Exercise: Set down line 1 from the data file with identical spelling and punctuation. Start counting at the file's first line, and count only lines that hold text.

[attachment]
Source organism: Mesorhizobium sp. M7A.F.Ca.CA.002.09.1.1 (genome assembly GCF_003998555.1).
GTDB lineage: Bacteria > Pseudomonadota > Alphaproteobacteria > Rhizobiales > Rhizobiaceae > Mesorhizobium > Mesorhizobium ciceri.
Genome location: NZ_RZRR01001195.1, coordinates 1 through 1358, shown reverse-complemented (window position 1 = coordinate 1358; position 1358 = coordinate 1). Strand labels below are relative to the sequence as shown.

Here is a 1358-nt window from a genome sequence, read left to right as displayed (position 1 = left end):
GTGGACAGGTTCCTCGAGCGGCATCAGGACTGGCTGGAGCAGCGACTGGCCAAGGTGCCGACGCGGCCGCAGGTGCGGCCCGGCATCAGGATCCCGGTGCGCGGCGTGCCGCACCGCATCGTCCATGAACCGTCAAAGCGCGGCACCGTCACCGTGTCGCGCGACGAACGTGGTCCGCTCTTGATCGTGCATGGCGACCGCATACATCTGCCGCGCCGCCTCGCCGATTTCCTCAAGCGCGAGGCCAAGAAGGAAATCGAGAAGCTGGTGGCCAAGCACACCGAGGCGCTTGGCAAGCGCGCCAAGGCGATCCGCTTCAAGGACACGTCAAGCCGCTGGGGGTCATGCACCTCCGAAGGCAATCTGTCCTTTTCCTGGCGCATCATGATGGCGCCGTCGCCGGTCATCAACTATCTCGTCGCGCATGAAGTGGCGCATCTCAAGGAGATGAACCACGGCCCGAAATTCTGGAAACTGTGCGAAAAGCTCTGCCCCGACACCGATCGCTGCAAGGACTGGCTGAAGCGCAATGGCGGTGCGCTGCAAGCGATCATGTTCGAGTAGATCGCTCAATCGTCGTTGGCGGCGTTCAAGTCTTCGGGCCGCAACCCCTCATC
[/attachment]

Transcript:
Source organism: Mesorhizobium sp. M7A.F.Ca.CA.002.09.1.1 (genome assembly GCF_003998555.1).